COLUMBIA — The State Attorney General’s Office has asked the State Law Enforcement Division to open an investigation into whether S.C. House Speaker Bobby Harrell violated state ethics laws.
In a letter to SLED chief Mark Keel on Thursday, the attorney general said Ashley Landess, president of the S.C. Policy Council, had “delivered information to this office alleging possible criminal violations by Speaker Bobby Harrell.”
“Consistent with our long-standing policy, we are requesting that SLED assign an agent to conduct this inquiry,” John McIntosh, chief deputy attorney general, wrote in the letter to Keel.
Spokesman Thom Berry said SLED is “reviewing that letter and will take appropriate action.”
In a statement provided by his spokesman, Harrell, a Charleston Republican, called the complaint “a baseless attack that is driven by a personal and political vendetta.”
“What little ‘facts’ I have seen this political group put forward have been disproven and the rest appears to be the product of an over-active imagination,” Harrell wrote.
Landess lays out five allegations that “seem to demonstrate a pattern of abuse of power that is extremely disturbing,” she wrote to the attorney general. All of the allegations involve the state ethics law and relate to incidents that have been reported publicly, she said.
Last year, Harrell faced media questions over whether he legally reimbursed himself $280,000 from his campaign account since 2008. Many of the reimbursements were for Harrell’s use of his personal plane while traveling on state business. Subsequently, Harrell said he did not have records for some expenses and returned about $23,000 to his campaign.
Landess also said Harrell’s appointment of his brother to the Judicial Merit Selection Commission, which nominates candidates for judgeships, may have broken state law.
Last month, Landess accused Harrell of misusing his position to help his pharmaceutical business. She provided media with emails written in 2006 by a member of the S.C. Board of Pharmacy expressing concern over Harrell’s request that his business be allowed to sell repackaged prescription drugs.
Landess also produced a letter to the Pharmacy Board written on the speaker’s office stationery and signed with his name, saying, “We would appreciate your urgent attention to this request.”
Harrell denied seeking special treatment for his business, which federal and state authorities later approved to sell the drugs. He said he did not write the note, but asked a staff member to do so.
At the time, Harrell said Landess, the head of a libertarian think tank in Columbia, was seeking revenge after he did not reappoint her to a state commission.
“This was never about just him in particular,” Landess said Thursday. “It is about the process – it is about the concentration of power.”
In his statement, Harrell questioned Landess’s motive for filing her complaint with the attorney general instead of the House Ethics Committee.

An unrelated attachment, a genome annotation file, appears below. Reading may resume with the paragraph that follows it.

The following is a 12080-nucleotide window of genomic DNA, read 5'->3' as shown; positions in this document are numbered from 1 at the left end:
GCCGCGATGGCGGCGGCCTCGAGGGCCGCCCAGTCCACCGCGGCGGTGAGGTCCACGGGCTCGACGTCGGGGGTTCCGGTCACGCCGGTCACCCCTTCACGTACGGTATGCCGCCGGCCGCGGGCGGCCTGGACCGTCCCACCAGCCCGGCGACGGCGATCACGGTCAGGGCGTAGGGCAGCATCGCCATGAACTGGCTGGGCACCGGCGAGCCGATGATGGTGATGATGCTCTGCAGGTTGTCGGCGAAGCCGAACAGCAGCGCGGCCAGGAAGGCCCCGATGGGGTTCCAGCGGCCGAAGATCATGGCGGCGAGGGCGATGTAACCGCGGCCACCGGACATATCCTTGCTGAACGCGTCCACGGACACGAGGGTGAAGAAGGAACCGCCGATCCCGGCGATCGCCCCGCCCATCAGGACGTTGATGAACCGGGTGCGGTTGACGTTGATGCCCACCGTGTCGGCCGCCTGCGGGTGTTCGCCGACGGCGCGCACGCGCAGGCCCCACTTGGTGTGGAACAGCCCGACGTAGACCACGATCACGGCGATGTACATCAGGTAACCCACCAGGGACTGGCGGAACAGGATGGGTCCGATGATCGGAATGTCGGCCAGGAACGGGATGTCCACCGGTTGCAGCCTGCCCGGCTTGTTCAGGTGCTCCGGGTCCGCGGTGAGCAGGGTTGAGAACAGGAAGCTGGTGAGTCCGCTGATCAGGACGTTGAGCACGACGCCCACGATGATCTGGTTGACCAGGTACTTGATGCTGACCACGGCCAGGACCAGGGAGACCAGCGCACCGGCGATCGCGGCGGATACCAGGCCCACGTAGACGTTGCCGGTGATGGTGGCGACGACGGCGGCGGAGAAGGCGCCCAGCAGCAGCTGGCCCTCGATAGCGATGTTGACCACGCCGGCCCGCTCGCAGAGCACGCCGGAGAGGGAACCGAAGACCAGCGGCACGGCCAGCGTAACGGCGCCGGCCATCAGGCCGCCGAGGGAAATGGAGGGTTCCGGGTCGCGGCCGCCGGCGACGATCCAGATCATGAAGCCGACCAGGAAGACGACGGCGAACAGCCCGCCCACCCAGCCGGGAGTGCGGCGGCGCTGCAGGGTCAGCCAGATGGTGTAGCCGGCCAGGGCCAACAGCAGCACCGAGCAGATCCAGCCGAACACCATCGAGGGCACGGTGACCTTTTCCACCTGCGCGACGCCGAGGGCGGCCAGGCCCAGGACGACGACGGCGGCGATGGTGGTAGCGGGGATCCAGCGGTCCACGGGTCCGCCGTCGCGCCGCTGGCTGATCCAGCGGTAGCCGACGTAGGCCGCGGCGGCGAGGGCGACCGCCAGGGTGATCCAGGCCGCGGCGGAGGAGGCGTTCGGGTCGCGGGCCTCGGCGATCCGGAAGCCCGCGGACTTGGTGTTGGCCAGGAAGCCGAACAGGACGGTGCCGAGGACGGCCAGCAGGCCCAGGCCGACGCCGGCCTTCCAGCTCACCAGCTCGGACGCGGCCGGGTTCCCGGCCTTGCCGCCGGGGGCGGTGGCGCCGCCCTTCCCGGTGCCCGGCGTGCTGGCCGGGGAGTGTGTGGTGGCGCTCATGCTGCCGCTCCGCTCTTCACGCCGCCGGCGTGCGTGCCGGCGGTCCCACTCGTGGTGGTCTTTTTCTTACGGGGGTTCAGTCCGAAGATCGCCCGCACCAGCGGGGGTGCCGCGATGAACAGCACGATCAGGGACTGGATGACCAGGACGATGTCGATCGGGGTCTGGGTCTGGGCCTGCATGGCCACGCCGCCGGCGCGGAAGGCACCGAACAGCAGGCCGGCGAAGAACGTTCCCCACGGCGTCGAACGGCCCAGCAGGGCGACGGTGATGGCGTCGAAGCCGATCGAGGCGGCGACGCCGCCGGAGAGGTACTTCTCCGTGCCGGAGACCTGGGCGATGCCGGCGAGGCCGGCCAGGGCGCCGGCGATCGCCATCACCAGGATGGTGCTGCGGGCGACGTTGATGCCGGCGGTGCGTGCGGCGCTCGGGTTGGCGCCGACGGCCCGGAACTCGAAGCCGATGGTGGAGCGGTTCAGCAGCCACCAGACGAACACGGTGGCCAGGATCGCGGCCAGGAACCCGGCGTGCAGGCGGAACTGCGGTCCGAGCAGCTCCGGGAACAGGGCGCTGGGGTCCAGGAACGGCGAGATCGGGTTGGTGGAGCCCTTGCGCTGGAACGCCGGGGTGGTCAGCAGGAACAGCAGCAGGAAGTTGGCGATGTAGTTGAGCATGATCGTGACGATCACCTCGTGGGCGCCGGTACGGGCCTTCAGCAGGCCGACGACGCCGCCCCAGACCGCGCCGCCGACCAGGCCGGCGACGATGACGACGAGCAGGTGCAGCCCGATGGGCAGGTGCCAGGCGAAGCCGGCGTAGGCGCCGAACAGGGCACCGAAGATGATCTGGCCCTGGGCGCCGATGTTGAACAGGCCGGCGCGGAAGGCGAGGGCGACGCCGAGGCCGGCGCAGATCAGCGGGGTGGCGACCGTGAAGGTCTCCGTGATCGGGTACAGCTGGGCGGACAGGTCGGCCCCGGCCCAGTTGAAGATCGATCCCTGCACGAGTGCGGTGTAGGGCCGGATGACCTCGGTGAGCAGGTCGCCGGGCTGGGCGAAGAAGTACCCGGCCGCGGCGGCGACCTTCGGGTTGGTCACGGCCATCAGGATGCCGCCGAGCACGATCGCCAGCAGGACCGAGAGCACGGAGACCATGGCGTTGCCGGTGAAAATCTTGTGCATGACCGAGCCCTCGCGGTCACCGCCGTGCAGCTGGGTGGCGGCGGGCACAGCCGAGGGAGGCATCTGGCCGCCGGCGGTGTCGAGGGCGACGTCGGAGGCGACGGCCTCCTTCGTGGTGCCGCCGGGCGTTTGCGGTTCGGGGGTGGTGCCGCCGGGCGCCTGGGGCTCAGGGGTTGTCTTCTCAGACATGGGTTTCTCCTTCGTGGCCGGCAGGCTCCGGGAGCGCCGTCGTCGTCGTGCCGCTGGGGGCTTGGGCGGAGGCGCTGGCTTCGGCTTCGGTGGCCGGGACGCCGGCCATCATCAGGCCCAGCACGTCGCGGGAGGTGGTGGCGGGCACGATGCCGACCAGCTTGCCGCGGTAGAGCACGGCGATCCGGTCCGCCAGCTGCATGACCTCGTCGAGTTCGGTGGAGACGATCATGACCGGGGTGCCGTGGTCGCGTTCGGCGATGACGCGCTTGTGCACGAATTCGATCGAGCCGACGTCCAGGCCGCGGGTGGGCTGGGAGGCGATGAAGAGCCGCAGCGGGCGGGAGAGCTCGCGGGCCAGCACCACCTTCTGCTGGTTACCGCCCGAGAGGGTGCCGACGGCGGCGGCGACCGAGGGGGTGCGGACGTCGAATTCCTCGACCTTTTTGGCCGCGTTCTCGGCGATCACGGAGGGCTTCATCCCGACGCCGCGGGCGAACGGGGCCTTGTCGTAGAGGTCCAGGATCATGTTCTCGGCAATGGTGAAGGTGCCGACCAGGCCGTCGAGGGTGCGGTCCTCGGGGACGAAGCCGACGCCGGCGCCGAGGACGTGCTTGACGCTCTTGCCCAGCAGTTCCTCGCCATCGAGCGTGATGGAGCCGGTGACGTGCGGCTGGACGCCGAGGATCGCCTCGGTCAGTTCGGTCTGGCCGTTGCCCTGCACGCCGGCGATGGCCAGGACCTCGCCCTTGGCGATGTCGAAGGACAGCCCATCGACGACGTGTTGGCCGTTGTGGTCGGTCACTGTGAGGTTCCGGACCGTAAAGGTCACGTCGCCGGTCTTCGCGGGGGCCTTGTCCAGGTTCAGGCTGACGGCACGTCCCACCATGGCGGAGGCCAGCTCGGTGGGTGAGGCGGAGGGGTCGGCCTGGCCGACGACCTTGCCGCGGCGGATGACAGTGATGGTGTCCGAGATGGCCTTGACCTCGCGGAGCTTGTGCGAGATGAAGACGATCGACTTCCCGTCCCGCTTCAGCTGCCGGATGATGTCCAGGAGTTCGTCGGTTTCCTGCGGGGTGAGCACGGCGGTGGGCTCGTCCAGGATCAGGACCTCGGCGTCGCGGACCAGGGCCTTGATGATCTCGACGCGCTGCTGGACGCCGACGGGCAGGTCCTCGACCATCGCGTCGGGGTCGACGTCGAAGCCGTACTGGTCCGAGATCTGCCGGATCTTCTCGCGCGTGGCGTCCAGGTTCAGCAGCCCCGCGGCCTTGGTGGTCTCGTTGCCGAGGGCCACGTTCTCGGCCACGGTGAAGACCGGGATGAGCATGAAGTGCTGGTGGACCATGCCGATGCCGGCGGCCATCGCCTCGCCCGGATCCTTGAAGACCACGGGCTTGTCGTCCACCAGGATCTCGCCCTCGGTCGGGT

“The real reason why this political group did not file anything at the appropriate place, the House Ethics Committee, is because it would prevent them from holding any more press conferences. And as shown by their lack of fact and substance, this political group’s goal is to conduct a smear campaign against me in the media.”
Complaints filed with the House Ethics Committee are secret until the committee finds probable cause of a violation.
Landess said she filed her complaint with the attorney general to avoid potential conflicts of interest that would have sprung up had the House Ethics Committee tried to investigate Harrell, the House’s most powerful member.
Landess said as the presiding officer of the House, Harrell is in charge of all the House employees that would have been responsible for running the investigation. And, Landess said, Harrell’s office would “ultimately be responsible for authorizing the hiring and payment of an independent investigator.”
The House “could not ensure complete impartiality,” she said.
House Ethics Committee Chairman Kenny Bingham, R-West Columbia, said he met with Landess earlier this week to review the committee’s “process and procedures” but did not discuss the nature of the complaint. Landess shared her concerns about the “supervisory role the speaker of the House might have over committee staff” and decided to direct her complaint to the attorney general, Bingham wrote, adding, “I told her that was certainly her right.”
Attorney General Alan Wilson has said repeatedly that he was waiting on the House Ethics Committee to investigate the allegations against fellow Republican Harrell before his office became involved.
This is not the first time Wilson has asked SLED to investigate a public official.
Last year, Wilson’s office investigated then-Lt. Gov. Ken Ard in a probe that led to his indictment by the State Grand Jury and his subsequent resignation.
House Minority Leader Todd Rutherford, D-Richland, said he looks forward to seeing the investigation’s outcome.
“If (Harrell has) done nothing wrong, then it needs to come out that he’s done nothing wrong, rather than (have him) live under a cloud of suspicion,” Rutherford said.